The right-hander entered Friday night's start with an 0-4 mark at the baseball landmark and gave a good accounting for himself through five scoreless innings before Fenway began to bite back.
That bite resulted in a five-run sixth inning for the Red Sox and Shields' fifth loss in Boston in five career starts here.
"The game is never over until you get the last out here, and we know that," said Carl Crawford, who had three hits. "It happened so quickly. Just one inning, that's all it takes. These guys can strike fast. They did it tonight. They've got a good offense."
That five-run sixth proved to be the main entrée of Boston's 7-3 win in front of a crowd of 37,745. The loss snapped Tampa Bay's three-game winning streak and moved the team to 2-1 on the current seven-game road trip.
Shields appeared to be on cruise control through the first five innings, but Boston got busy in the sixth. Dustin Pedroia led off the inning with an infield single that caromed off Shields' glove to second baseman Akinori Iwamura. Shields then walked David Ortiz to set the table for Jason Bay. After Shields got ahead in the count, 0-2, he tried to slip a fastball by and watched as Bay connected and the ball soared over the Green Monster in left to tie the score at 3.
"[Shields] was going well," manager Joe Maddon said. "The first ball hits off his glove. If it had not been deflected off, he would have had an easy play, and then it made a tougher play, but [Iwamura] didn't make it. And then the walk to Ortiz is a big play. And then you look to the next hitter -- gets an 0-2 count -- and then a home run shows up."
Mike Lowell followed Bay's homer with a double, and J.D. Drew belted a two-run homer to put the Red Sox up, 5-3.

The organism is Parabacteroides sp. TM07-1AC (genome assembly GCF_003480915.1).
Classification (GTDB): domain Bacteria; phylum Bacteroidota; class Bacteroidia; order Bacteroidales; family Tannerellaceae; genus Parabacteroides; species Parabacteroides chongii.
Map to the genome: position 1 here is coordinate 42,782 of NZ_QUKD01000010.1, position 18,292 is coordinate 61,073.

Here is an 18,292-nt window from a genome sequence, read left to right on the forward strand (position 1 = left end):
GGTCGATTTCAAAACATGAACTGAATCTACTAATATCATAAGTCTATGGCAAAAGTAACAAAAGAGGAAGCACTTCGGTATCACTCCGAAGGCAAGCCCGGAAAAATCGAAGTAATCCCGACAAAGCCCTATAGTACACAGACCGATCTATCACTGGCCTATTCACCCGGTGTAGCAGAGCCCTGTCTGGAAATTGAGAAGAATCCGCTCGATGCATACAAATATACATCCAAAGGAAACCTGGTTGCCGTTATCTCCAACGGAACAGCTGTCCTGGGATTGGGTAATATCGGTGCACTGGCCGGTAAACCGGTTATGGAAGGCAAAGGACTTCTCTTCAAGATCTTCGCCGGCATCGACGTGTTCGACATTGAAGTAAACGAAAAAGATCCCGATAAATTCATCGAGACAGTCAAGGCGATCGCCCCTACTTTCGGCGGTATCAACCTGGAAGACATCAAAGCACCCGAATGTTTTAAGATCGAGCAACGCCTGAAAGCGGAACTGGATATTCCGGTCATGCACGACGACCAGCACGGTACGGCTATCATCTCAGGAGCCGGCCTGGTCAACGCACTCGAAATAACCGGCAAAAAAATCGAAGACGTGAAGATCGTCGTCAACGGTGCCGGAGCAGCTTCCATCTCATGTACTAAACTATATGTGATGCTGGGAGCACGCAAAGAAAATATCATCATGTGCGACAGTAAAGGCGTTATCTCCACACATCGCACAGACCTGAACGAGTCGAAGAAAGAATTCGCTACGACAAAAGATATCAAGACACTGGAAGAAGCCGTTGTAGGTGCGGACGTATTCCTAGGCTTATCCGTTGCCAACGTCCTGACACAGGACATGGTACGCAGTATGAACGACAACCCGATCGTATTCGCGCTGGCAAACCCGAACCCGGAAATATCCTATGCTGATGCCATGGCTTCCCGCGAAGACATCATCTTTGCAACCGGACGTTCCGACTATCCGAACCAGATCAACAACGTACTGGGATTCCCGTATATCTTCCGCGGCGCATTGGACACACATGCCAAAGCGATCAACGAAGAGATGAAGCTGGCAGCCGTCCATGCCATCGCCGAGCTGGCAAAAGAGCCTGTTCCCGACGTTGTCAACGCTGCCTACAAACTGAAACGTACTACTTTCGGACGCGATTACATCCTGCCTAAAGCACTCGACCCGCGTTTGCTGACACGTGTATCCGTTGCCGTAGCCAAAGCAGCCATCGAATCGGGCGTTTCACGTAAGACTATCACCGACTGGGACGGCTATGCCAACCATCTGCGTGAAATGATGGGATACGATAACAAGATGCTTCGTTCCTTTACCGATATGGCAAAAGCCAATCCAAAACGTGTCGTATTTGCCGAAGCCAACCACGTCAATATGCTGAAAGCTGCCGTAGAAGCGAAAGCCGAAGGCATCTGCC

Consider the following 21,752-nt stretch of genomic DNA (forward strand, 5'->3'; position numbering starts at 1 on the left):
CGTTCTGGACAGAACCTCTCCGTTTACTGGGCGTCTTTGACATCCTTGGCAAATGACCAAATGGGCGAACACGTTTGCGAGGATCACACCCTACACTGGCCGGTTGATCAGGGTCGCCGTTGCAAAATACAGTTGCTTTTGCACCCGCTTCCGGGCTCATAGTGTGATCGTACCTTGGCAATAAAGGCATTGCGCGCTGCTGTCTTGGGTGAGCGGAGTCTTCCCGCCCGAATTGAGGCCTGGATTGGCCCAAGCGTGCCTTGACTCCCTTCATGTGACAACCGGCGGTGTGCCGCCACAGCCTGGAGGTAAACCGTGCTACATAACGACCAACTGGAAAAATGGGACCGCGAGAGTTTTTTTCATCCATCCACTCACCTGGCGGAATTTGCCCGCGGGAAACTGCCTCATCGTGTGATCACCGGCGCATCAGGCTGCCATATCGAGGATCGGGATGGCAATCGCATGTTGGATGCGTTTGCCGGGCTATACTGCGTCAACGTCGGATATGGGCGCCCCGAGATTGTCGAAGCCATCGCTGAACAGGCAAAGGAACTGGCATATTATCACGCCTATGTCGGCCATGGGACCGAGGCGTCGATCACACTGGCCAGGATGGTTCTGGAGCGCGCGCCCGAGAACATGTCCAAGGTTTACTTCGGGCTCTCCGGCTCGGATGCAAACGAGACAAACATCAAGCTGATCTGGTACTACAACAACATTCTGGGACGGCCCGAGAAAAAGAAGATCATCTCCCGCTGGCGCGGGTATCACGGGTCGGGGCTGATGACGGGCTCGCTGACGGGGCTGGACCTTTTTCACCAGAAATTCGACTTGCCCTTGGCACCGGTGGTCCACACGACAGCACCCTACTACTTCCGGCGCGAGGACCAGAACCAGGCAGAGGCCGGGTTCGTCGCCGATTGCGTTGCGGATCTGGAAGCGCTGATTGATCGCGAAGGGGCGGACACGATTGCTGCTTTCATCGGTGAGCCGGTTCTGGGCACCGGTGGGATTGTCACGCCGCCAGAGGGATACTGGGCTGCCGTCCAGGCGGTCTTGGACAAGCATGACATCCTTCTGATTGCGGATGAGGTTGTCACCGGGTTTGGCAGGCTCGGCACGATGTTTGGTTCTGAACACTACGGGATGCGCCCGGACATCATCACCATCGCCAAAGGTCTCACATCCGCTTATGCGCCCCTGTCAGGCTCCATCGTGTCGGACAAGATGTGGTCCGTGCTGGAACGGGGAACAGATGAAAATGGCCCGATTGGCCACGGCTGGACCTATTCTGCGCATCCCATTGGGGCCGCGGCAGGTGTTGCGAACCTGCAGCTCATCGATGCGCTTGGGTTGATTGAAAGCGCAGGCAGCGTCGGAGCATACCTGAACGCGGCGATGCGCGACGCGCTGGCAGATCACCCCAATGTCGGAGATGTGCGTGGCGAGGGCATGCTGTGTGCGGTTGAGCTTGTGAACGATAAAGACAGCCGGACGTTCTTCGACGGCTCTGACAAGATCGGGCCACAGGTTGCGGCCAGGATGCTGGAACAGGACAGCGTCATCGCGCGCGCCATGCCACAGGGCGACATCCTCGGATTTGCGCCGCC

"I thought I had good stuff tonight," Shields said. "The whole game, I was under control with all of my pitches. And that last inning, I think the biggest at-bat of the inning was Big Papi. That's a situation right there where we're up 3-0 and I've got to attack the zone no matter what.
"[Ortiz is] not really hitting too well right now, and you've got to take advantage of that. By him walking right there, you've got to tip your cap to him, taking some good pitches. But I've got to bear down right there and get that out."
Shields said that the home runs aren't the problem.
"It's the three-run homers that kill me," he said. "We're up by three runs, and I walk a guy to get the tying run at home plate, and that's what happens. The home runs really don't bother me as much as the walk."
Shields, who fills the role of Rays ace, felt as though he let the team down.
"Right now, there's been a couple of games this season where I cost the team a chance to win," he said. "If I bear down in those situations, we've got that win, no problem. ... I definitely put this [loss] on me. I made a couple of bad pitches, and it cost us the game."
Bay homered for the second night in a row and for the fourth time in his past five games.
"We certainly didn't do much the first five innings," Red Sox manager Terry Francona said. "[Shields] is going right through us, and he's pretty economical in his innings. All of a sudden, we get a couple of baserunners, and there's Jason Bay again."
Carl Crawford's speed produced the Rays' first two runs.
After drawing a walk from Red Sox starter Brad Penny in the first, Crawford stole second base, giving him a Major League-leading 21 steals -- and he has yet to be thrown out. He then sped home on Pat Burrell's single to left to put the Rays up, 1-0.
With one out in the third, Crawford hit a ball down the left-field line, and when Bay was unable to snare the ball with a sliding catch, Crawford motored easily into third with a triple.
Evan Longoria's sacrifice fly drove in Crawford to increase the Rays' lead. Jason Bartlett hit an RBI double in the fourth for Tampa Bay's third run.
Penny picked up his third win of the season after pitching 6 1/3 innings. And he got some help from a solid bullpen effort put together by Hideki Okajima, Ramon Ramirez and Jonathan Papelbon, who shut down the Rays for the final three innings.
"[The bullpen was] good," Maddon said. "We got to the point we were working good at-bats, then all of a sudden, toward the end of the game, we got a lot of quick outs -- they got a lot of quick outs on us. ... It was just one of those nights where we were doing pretty well, then all of a sudden -- it happens. It happens in this ballpark."
Bill Chastain is a reporter for MLB.com. This story was not subject to the approval of Major League Baseball or its clubs.